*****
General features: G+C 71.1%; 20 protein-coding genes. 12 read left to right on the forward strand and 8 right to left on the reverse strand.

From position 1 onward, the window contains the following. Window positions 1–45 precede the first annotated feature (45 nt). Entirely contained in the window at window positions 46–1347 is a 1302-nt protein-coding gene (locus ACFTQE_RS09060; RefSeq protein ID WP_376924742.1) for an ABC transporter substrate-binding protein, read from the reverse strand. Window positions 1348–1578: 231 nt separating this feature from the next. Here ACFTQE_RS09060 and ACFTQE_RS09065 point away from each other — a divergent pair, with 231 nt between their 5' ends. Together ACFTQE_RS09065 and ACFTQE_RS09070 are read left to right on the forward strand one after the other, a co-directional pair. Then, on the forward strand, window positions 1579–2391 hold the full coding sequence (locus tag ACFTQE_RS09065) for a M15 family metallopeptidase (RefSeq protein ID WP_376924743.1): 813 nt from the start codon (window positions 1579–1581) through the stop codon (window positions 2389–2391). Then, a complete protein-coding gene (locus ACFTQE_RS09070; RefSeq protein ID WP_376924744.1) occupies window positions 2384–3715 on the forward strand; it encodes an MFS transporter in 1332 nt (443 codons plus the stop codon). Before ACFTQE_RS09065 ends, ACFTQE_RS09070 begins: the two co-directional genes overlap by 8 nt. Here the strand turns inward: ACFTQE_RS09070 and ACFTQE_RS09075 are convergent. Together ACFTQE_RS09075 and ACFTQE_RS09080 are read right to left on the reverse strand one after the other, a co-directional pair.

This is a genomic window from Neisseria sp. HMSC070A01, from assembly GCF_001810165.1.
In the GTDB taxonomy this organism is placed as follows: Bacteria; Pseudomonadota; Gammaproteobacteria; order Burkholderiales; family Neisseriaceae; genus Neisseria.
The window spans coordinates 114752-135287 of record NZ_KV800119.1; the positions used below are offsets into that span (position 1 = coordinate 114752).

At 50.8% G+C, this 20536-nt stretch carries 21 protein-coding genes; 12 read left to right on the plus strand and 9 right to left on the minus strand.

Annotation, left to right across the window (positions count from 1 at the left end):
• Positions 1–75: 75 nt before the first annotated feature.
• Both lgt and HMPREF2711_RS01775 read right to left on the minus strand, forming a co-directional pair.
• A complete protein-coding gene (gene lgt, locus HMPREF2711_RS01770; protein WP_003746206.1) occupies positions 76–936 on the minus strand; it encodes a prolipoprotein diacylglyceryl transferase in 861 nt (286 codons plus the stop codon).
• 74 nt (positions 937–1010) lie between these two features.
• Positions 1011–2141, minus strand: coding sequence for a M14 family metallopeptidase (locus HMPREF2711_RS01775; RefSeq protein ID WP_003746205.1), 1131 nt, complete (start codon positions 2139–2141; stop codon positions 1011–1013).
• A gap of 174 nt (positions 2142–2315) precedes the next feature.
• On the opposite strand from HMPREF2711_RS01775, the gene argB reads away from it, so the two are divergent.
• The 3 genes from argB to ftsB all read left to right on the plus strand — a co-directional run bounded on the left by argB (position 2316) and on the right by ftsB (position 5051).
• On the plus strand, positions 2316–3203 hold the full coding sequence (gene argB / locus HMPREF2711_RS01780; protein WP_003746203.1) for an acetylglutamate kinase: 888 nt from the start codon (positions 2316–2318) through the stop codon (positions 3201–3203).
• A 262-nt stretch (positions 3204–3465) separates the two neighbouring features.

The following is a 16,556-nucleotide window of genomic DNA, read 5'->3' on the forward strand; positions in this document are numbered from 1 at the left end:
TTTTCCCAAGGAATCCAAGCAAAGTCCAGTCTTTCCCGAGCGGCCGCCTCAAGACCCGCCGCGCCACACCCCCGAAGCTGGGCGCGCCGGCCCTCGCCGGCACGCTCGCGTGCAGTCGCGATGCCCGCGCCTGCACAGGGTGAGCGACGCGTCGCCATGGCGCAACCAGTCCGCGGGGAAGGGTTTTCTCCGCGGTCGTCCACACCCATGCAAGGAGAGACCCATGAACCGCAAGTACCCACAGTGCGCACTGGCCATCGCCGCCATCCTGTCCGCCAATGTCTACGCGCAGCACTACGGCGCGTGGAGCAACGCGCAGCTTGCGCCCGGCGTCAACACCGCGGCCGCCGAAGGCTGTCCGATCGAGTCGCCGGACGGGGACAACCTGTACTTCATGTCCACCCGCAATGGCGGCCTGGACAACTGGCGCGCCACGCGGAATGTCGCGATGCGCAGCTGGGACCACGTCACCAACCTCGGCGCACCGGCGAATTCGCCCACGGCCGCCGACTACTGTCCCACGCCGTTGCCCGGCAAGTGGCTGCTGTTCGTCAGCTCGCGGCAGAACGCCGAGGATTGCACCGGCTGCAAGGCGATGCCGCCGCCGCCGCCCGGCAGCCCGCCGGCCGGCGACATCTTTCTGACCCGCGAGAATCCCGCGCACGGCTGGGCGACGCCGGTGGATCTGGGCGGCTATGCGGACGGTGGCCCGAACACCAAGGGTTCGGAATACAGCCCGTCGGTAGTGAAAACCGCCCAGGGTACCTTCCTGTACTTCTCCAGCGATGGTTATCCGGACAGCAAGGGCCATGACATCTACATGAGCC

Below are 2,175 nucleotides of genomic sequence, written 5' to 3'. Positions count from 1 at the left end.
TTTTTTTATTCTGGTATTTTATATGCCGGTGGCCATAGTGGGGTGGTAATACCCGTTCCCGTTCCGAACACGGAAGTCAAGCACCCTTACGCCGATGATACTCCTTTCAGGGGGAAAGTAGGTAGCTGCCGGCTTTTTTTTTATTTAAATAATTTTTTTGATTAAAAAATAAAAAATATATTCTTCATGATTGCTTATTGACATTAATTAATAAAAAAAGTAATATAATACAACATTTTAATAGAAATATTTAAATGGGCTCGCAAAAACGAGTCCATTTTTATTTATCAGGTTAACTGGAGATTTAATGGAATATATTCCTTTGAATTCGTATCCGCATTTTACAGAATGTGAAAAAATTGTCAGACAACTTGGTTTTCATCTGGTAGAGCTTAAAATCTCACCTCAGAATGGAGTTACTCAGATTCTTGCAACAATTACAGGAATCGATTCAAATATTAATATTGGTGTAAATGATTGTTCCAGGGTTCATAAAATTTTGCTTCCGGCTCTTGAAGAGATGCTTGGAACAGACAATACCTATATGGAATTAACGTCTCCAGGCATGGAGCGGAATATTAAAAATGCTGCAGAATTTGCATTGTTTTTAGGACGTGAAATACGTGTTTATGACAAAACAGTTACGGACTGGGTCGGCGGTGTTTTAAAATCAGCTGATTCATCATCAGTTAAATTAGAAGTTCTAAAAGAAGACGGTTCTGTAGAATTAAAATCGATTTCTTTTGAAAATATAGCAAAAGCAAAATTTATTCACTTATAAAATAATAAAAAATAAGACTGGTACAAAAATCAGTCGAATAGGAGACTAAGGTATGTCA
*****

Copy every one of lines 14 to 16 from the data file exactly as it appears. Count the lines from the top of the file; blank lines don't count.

• On the opposite strand from HMPREF2711_RS01775, the gene argB reads away from it, so the two are divergent.
• The 3 genes from argB to ftsB all read left to right on the plus strand — a co-directional run bounded on the left by argB (position 2316) and on the right by ftsB (position 5051).
• On the plus strand, positions 2316–3203 hold the full coding sequence (gene argB / locus HMPREF2711_RS01780; protein WP_003746203.1) for an acetylglutamate kinase: 888 nt from the start codon (positions 2316–2318) through the stop codon (positions 3201–3203).